First Appellate Court Ruling on CDC Eviction Moratorium Goes Against the Government
Today was a big day for the Centers for Disease Control eviction moratorium! First, the CDC extended the moratorium until June 30 (I wrote about that development here). Then, the US Court of Appeals for the Sixth Circuit issued the first appellate court ruling in the litigation over the moratorium’s legality. In Tiger Lilly, LLC v. Department of Housing and Urban Development, upheld a trial court decision holding that the moratorium is illegal. The Sixth Circuit’s reasoning is similar to that of the trial court in this same case, and that of one of the two previous district court decisions against the moratorium. Here is the key part of the opinion:
To slow disease transmission, the HHS Secretary, and the CDC by extension, can impose specific restrictions on both property interests, see 42 U.S.C. § 264(a), and liberty interests, see id. § 264(d). As to the former, the Secretary “may provide for such inspection, fumigation, disinfection, sanitation, pest extermination, destruction of animals or articles found to be so infected or contaminated as to be sources of dangerous infection to human beings, and other measures, as in his judgment may be necessary.” Id. § 264(a). The government asserts that a nationwide eviction moratorium is among the “other measures” for disease control that Congress envisioned when drafting the statute.
We disagree. This kind of catchall provision at the end of a list of specific items warrants application of the ejusdem generiscanon, which says that “where general words follow specific words in a statutory enumeration, the general words are construed to embrace only objects similar in nature to those objects enumerated by the preceding specific words.” Circuit City Stores, Inc. v. Adams, 532 U.S. 105, 114–15 (2001) (citation omitted). The residual phrase in § 264(a) is “controlled and defined by reference to the enumerated categories...before it,” id. at 115, such that the “other measures” envisioned in the statute are measures like “inspection, fumigation, disinfection, sanitation, pest extermination” and so on, 42 U.S.C. § 264(a). Plainly, government intrusion on property to sanitize and dispose of infected matter is different in nature from a moratorium on evictions. See Terkel v. CDC, No. 6:20–cv–00564, 2021 WL 742877, at *6 (E.D. Tex. Feb. 25, 2021) (holding that the Halt Order exceeded the scope of the CDC’s authority and observing that “eviction is fundamentally the vindication of the property owner’s possessory interest”). The Halt Order thus falls outside the scope of the statute.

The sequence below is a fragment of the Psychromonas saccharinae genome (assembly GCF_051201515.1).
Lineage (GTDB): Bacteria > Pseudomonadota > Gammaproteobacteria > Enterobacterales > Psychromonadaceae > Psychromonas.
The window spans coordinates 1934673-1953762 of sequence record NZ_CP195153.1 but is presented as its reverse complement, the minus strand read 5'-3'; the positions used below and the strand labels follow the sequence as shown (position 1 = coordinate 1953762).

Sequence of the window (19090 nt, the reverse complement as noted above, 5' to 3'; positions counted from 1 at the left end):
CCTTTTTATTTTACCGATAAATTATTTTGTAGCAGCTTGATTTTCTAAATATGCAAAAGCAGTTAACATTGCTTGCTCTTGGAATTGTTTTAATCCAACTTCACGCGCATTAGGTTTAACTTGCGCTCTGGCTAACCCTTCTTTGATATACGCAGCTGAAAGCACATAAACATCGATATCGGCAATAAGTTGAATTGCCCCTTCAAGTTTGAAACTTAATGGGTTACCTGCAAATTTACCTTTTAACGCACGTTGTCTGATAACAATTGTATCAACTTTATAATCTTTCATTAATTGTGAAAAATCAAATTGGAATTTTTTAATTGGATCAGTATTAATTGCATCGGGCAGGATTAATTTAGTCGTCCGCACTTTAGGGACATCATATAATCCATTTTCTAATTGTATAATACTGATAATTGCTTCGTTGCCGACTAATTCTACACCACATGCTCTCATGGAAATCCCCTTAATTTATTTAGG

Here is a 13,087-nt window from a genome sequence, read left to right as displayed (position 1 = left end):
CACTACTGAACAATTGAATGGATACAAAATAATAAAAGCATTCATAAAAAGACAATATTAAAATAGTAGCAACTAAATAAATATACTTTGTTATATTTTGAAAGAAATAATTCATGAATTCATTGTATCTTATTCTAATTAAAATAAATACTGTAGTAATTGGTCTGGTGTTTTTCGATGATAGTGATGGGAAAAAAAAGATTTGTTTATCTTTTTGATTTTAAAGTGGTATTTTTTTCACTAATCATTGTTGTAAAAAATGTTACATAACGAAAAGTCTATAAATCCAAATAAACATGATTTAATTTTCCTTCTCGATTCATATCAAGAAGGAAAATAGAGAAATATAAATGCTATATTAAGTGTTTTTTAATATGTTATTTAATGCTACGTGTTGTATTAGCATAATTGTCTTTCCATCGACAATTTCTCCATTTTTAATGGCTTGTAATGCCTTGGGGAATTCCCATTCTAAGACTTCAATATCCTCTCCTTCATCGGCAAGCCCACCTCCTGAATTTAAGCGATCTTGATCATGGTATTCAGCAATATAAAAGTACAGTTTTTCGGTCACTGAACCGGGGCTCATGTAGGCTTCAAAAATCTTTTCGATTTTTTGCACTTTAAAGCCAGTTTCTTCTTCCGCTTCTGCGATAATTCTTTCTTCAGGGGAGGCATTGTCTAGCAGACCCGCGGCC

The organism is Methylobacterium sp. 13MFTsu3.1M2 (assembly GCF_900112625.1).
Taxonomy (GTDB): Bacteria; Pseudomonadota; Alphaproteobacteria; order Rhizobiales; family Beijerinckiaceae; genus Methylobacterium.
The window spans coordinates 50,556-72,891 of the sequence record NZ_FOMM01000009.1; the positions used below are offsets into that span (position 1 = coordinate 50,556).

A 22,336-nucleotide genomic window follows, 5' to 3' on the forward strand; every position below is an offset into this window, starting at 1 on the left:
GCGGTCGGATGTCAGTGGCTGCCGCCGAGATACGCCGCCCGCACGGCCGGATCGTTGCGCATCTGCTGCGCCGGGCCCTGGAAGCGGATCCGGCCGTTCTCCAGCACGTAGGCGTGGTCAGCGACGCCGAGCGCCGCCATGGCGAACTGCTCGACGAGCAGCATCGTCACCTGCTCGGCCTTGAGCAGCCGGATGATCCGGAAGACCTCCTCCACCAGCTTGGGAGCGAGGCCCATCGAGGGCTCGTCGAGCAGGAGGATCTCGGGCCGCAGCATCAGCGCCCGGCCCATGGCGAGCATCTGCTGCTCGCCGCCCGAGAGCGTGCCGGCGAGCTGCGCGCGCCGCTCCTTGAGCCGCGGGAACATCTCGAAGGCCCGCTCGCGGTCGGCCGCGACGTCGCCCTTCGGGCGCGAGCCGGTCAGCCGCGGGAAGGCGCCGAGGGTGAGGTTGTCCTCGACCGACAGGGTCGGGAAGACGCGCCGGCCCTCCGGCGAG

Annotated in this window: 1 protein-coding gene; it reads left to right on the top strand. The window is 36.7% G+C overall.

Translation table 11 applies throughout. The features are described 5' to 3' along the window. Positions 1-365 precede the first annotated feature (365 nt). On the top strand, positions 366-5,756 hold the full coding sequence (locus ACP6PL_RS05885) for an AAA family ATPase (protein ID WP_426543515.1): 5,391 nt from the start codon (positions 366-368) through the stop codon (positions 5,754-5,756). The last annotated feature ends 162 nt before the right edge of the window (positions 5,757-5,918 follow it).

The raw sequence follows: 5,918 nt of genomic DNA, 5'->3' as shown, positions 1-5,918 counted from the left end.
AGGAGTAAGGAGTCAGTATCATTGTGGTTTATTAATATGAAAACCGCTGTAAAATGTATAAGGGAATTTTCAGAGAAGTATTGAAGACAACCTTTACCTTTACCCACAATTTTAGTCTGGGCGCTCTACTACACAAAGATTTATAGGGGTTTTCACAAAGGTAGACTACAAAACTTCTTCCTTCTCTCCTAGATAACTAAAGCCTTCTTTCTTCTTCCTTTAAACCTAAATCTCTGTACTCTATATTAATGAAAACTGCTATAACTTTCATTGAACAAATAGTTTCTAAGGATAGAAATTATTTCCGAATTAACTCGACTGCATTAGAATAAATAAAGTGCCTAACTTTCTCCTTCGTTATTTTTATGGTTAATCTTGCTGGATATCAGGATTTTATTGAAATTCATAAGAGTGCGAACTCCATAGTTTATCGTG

Like the two district court rulings, the Sixth Circuit emphasizes that the government’s interpretation of the statute would raise serious constitutional problems, because it would violate constraints on Congress’ ability to delegate power to the executive branch:
As the district court noted, the broad construction of § 264 the government proposes raises…. concerns about the delegation of legislative power to the executive branch. The government would have us construe the phrase “and other measures, as in his judgment may be necessary,” 42 U.S.C. § 264, as a “broad grant of authority” to impose any number of regulatory actions, provided the Secretary believes those actions will help prevent the spread of disease, regardless of whether they are in any way tethered to the “specific intrusions on private property described in the second sentence” of § 264. “In the absence of a clear mandate in the Act, it is unreasonable to assume that Congress intended to give the Secretary the unprecedented power” of that kind. Indus. Un
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